Scottish official presses for new vote
aberdeen, scotland — Refusal by Britain’s prime minister to discuss an independence referendum would “shatter beyond repair” the United Kingdom’s constitutional structure, Scottish National Party leader Nicola Sturgeon said Saturday.
Sturgeon, speaking at a party meeting, pledged to press on with plans to hold a new Scottish referendum as announced last week, deepening a standoff with the U.K. government.
Sturgeon expects to get authorization from the devolved Scottish Parliament on Wednesday to seek the terms for a new secession vote, aiming for a date once the terms for Brexit are clear but before Britain leaves the European Union.
“To stand in defiance of [Scottish parliamentary authorization] would be for the prime minister to shatter beyond repair any notion of the U.K. as a respectful partnership of equals,” said Sturgeon, who is Scotland’s first minister.
“Scotland’s future will be in Scotland’s hands,” she said.
Scottish voters rejected independence in 2014 by a 10 percentage point margin. But Sturgeon was elected last year on a manifesto that included the possibility of a new independence vote.
Under the U.K.’s constitutional arrangements, Britain’s Parliament needs to sign off on any legally binding vote in Scotland. Prime Minister Theresa May told Sturgeon last week that “now is not the time” for a new choice on independence as divorce talks for the world’s fifth-largest economy with its erstwhile E.U. partners get underway.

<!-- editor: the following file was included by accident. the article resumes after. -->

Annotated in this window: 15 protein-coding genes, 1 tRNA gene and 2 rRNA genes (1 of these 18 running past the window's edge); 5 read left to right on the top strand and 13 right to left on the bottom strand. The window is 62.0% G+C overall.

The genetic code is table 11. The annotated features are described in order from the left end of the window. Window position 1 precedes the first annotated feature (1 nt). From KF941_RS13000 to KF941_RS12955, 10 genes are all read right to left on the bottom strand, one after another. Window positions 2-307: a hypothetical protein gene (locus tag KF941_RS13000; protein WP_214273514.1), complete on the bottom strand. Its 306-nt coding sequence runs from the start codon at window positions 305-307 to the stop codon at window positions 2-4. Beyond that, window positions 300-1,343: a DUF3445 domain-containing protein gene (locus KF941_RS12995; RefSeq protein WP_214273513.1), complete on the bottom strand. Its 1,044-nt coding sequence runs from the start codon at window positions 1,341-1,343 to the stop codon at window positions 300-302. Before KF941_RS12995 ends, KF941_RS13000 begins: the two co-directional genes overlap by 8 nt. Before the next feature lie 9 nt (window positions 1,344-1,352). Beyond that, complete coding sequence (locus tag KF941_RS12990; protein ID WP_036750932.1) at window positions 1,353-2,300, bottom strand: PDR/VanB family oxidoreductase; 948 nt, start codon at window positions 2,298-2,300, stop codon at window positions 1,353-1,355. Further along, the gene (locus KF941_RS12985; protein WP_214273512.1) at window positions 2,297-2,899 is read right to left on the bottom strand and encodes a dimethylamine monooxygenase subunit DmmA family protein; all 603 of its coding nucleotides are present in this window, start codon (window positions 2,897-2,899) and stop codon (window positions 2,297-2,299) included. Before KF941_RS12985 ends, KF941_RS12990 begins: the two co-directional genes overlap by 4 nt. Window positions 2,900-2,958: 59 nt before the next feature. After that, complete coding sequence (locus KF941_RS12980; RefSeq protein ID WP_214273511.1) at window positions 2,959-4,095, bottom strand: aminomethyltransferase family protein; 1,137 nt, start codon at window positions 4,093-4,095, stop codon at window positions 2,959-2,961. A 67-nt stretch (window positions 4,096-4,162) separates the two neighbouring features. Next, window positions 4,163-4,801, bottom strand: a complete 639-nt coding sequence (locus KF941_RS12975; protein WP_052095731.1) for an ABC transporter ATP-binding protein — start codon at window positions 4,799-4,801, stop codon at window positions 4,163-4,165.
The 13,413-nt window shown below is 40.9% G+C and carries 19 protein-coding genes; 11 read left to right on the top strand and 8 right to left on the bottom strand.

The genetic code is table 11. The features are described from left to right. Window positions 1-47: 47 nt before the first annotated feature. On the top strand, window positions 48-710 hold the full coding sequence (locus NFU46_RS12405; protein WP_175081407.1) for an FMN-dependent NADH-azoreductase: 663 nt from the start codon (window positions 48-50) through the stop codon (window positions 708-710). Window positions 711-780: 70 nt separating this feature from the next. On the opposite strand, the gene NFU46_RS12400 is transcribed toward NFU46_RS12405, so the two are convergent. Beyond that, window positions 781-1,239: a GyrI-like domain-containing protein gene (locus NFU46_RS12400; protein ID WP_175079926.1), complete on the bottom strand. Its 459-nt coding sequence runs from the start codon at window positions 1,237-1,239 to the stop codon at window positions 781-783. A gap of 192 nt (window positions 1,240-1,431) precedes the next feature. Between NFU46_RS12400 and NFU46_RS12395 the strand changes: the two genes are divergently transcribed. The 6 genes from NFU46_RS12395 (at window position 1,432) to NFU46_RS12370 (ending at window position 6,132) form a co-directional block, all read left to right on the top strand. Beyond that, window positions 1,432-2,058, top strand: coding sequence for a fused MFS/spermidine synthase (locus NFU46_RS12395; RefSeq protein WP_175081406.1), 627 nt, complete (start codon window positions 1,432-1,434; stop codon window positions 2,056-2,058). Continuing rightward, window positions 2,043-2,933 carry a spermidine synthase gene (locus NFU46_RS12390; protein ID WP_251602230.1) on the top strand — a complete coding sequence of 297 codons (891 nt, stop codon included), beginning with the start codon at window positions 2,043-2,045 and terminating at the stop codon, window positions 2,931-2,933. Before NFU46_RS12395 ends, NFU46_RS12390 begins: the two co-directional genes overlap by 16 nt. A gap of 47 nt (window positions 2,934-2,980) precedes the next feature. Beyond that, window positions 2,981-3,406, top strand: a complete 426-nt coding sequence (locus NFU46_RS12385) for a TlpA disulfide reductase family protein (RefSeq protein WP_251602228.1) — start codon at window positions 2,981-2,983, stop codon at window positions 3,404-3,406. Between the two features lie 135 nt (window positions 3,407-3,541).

Although May did not deny a vote outright, Scottish nationalists predict her words could build support for secession because it will look like she is telling Scotland what to do.
“[May] has time to think again and I hope she does. If her concern is timing then — within reason — I am happy to have that discussion,” Sturgeon said.
The two sides are in a standoff just days before Britain is expected to trigger Article 50 of the E.U.’s Lisbon Treaty and start the complex Brexit procedure.
Last June’s vote to leave the E.U. has altered the political landscape and shaken the ties of the U.K.’s four nations. England, the U.K.’s most populous nation, and Wales voted to leave while the Scots and the Northern Irish wanted to keep their E.U. membership.
Scottish nationalists say the U.K. government has all but ignored their proposals of a bespoke deal for Scotland within Brexit.
“If [May] shows the same condescension and inflexibility, the same tin ear, to other E.U. countries as she has to Scotland, then the Brexit process will hit the rocks,” Sturgeon said.